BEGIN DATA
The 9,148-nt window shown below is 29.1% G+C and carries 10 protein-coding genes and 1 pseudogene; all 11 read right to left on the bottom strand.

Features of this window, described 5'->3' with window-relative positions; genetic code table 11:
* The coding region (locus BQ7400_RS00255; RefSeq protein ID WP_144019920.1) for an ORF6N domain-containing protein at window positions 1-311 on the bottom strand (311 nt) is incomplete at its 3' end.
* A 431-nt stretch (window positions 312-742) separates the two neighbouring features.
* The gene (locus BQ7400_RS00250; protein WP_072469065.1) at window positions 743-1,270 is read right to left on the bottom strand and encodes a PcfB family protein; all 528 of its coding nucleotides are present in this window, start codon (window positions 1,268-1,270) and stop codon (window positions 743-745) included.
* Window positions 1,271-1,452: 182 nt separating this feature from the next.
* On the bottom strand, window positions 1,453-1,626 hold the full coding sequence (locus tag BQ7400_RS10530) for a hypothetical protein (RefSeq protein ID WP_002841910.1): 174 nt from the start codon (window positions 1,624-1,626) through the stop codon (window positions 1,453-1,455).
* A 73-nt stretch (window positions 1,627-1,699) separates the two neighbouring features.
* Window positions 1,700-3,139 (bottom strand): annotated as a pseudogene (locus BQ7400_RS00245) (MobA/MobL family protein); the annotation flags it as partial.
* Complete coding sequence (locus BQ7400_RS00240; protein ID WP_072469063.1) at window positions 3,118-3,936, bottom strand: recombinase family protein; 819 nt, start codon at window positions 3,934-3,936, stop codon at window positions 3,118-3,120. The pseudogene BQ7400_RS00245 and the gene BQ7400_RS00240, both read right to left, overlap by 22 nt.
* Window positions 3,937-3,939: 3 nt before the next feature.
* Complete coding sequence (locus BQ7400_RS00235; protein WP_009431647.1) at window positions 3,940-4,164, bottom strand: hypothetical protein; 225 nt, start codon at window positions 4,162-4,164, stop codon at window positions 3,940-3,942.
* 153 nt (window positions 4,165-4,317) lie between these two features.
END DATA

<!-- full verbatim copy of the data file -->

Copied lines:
The 9,148-nt window shown below is 29.1% G+C and carries 10 protein-coding genes and 1 pseudogene; all 11 read right to left on the bottom strand.

Features of this window, described 5'->3' with window-relative positions; genetic code table 11:
* The coding region (locus BQ7400_RS00255; RefSeq protein ID WP_144019920.1) for an ORF6N domain-containing protein at window positions 1-311 on the bottom strand (311 nt) is incomplete at its 3' end.
* A 431-nt stretch (window positions 312-742) separates the two neighbouring features.
* The gene (locus BQ7400_RS00250; protein WP_072469065.1) at window positions 743-1,270 is read right to left on the bottom strand and encodes a PcfB family protein; all 528 of its coding nucleotides are present in this window, start codon (window positions 1,268-1,270) and stop codon (window positions 743-745) included.
* Window positions 1,271-1,452: 182 nt separating this feature from the next.
* On the bottom strand, window positions 1,453-1,626 hold the full coding sequence (locus tag BQ7400_RS10530) for a hypothetical protein (RefSeq protein ID WP_002841910.1): 174 nt from the start codon (window positions 1,624-1,626) through the stop codon (window positions 1,453-1,455).
* A 73-nt stretch (window positions 1,627-1,699) separates the two neighbouring features.
* Window positions 1,700-3,139 (bottom strand): annotated as a pseudogene (locus BQ7400_RS00245) (MobA/MobL family protein); the annotation flags it as partial.
* Complete coding sequence (locus BQ7400_RS00240; protein ID WP_072469063.1) at window positions 3,118-3,936, bottom strand: recombinase family protein; 819 nt, start codon at window positions 3,934-3,936, stop codon at window positions 3,118-3,120. The pseudogene BQ7400_RS00245 and the gene BQ7400_RS00240, both read right to left, overlap by 22 nt.
* Window positions 3,937-3,939: 3 nt before the next feature.
* Complete coding sequence (locus BQ7400_RS00235; protein WP_009431647.1) at window positions 3,940-4,164, bottom strand: hypothetical protein; 225 nt, start codon at window positions 4,162-4,164, stop codon at window positions 3,940-3,942.
* 153 nt (window positions 4,165-4,317) lie between these two features.